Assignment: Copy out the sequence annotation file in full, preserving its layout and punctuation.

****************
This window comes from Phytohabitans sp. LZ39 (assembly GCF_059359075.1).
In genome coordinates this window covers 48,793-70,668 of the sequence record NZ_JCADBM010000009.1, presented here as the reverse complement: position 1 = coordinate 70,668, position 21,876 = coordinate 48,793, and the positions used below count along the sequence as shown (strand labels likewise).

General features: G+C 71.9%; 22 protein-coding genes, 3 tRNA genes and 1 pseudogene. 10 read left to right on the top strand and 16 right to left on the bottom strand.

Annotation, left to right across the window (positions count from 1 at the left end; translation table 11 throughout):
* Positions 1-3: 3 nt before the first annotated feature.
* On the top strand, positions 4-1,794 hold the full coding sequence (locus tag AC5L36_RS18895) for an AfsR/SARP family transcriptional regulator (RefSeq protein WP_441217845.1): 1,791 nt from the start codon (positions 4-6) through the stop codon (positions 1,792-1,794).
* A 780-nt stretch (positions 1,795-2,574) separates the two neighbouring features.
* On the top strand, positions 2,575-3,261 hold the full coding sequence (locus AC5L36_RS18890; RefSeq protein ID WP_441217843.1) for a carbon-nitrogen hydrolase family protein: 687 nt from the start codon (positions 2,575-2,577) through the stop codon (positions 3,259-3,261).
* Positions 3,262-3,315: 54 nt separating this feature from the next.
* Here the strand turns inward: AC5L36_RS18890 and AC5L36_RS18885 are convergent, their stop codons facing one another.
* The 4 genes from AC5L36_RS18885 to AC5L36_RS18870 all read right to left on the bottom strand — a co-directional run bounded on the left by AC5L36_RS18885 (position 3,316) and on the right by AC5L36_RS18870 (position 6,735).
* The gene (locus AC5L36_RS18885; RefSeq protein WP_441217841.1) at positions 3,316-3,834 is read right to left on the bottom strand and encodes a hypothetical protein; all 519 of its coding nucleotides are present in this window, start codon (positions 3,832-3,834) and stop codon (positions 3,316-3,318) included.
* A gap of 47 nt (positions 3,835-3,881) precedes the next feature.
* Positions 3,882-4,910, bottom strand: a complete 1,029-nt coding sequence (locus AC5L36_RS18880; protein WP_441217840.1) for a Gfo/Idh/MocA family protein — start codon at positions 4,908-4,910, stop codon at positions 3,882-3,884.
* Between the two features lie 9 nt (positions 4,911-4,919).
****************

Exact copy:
This window comes from Phytohabitans sp. LZ39 (assembly GCF_059359075.1).
In genome coordinates this window covers 48,793-70,668 of the sequence record NZ_JCADBM010000009.1, presented here as the reverse complement: position 1 = coordinate 70,668, position 21,876 = coordinate 48,793, and the positions used below count along the sequence as shown (strand labels likewise).

General features: G+C 71.9%; 22 protein-coding genes, 3 tRNA genes and 1 pseudogene. 10 read left to right on the top strand and 16 right to left on the bottom strand.

Annotation, left to right across the window (positions count from 1 at the left end; translation table 11 throughout):
* Positions 1-3: 3 nt before the first annotated feature.
* On the top strand, positions 4-1,794 hold the full coding sequence (locus tag AC5L36_RS18895) for an AfsR/SARP family transcriptional regulator (RefSeq protein WP_441217845.1): 1,791 nt from the start codon (positions 4-6) through the stop codon (positions 1,792-1,794).
* A 780-nt stretch (positions 1,795-2,574) separates the two neighbouring features.
* On the top strand, positions 2,575-3,261 hold the full coding sequence (locus AC5L36_RS18890; RefSeq protein ID WP_441217843.1) for a carbon-nitrogen hydrolase family protein: 687 nt from the start codon (positions 2,575-2,577) through the stop codon (positions 3,259-3,261).
* Positions 3,262-3,315: 54 nt separating this feature from the next.
* Here the strand turns inward: AC5L36_RS18890 and AC5L36_RS18885 are convergent, their stop codons facing one another.
* The 4 genes from AC5L36_RS18885 to AC5L36_RS18870 all read right to left on the bottom strand — a co-directional run bounded on the left by AC5L36_RS18885 (position 3,316) and on the right by AC5L36_RS18870 (position 6,735).
* The gene (locus AC5L36_RS18885; RefSeq protein WP_441217841.1) at positions 3,316-3,834 is read right to left on the bottom strand and encodes a hypothetical protein; all 519 of its coding nucleotides are present in this window, start codon (positions 3,832-3,834) and stop codon (positions 3,316-3,318) included.
* A gap of 47 nt (positions 3,835-3,881) precedes the next feature.
* Positions 3,882-4,910, bottom strand: a complete 1,029-nt coding sequence (locus AC5L36_RS18880; protein WP_441217840.1) for a Gfo/Idh/MocA family protein — start codon at positions 4,908-4,910, stop codon at positions 3,882-3,884.
* Between the two features lie 9 nt (positions 4,911-4,919).